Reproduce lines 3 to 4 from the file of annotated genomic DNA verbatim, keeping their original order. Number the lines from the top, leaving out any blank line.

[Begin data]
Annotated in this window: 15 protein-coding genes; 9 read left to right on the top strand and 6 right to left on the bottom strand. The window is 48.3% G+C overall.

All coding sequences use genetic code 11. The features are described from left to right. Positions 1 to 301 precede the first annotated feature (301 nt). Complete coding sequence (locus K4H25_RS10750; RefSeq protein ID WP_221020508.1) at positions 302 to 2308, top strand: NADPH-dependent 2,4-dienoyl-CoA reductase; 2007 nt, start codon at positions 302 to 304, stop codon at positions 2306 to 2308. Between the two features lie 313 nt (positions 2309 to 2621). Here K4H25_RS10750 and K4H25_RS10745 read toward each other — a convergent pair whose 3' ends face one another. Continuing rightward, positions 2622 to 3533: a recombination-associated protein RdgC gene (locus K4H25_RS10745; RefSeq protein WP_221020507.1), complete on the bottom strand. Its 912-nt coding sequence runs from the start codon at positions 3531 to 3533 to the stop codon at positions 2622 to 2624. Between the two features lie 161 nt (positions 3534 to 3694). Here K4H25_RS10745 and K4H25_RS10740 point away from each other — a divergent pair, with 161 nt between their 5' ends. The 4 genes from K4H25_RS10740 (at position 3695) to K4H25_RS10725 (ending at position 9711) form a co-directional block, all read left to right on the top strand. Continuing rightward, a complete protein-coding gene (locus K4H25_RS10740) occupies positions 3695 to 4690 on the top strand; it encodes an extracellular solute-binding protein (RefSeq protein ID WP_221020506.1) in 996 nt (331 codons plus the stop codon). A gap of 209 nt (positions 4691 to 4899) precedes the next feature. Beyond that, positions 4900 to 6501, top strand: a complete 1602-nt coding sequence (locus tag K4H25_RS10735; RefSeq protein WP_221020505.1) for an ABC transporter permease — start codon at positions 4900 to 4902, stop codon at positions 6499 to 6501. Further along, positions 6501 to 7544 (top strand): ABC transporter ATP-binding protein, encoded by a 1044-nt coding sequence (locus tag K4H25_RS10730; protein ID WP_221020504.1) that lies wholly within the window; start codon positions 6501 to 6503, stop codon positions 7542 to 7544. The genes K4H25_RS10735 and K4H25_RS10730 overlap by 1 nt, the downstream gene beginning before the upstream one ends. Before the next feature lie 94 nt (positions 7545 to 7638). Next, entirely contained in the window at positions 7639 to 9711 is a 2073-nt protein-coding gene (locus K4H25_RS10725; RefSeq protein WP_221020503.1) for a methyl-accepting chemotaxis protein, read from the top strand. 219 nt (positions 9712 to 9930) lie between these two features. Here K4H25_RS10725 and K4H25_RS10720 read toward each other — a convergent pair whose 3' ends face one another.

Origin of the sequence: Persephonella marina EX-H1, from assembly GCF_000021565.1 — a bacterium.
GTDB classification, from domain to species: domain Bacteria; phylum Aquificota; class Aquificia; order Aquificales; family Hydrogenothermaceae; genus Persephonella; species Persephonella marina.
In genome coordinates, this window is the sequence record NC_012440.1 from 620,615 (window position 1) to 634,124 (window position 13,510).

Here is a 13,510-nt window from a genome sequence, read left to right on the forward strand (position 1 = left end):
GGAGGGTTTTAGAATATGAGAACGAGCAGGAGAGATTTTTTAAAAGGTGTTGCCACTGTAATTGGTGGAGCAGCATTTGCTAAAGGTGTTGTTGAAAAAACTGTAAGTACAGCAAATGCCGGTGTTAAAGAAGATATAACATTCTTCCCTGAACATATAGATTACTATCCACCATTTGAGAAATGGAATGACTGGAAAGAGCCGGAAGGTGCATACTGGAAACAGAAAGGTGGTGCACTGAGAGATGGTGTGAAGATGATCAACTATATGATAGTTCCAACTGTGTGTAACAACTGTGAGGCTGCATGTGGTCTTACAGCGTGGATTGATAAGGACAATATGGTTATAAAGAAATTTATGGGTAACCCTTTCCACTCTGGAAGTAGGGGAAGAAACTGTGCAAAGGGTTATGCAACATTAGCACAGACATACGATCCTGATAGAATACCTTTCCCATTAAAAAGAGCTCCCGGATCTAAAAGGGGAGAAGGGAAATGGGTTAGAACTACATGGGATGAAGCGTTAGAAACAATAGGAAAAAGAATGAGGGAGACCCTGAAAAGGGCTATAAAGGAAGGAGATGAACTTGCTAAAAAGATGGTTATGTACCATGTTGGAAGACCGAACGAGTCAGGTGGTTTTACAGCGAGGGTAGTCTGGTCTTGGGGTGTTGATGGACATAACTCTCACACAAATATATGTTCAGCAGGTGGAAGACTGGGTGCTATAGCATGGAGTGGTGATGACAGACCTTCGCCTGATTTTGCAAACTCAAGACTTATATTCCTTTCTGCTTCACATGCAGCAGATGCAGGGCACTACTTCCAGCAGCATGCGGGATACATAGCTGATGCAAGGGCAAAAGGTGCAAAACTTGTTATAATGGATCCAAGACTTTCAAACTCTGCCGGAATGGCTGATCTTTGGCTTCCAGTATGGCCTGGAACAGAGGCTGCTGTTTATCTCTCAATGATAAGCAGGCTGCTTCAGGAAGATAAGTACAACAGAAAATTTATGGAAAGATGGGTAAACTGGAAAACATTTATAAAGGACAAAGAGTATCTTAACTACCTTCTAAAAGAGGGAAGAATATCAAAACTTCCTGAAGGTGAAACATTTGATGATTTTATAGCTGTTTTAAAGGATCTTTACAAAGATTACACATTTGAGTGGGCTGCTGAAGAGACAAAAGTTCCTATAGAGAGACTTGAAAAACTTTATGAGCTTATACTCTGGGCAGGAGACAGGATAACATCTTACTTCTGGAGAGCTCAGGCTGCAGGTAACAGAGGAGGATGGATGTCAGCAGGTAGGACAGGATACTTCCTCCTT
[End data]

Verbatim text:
Origin of the sequence: Persephonella marina EX-H1, from assembly GCF_000021565.1 — a bacterium.
GTDB classification, from domain to species: domain Bacteria; phylum Aquificota; class Aquificia; order Aquificales; family Hydrogenothermaceae; genus Persephonella; species Persephonella marina.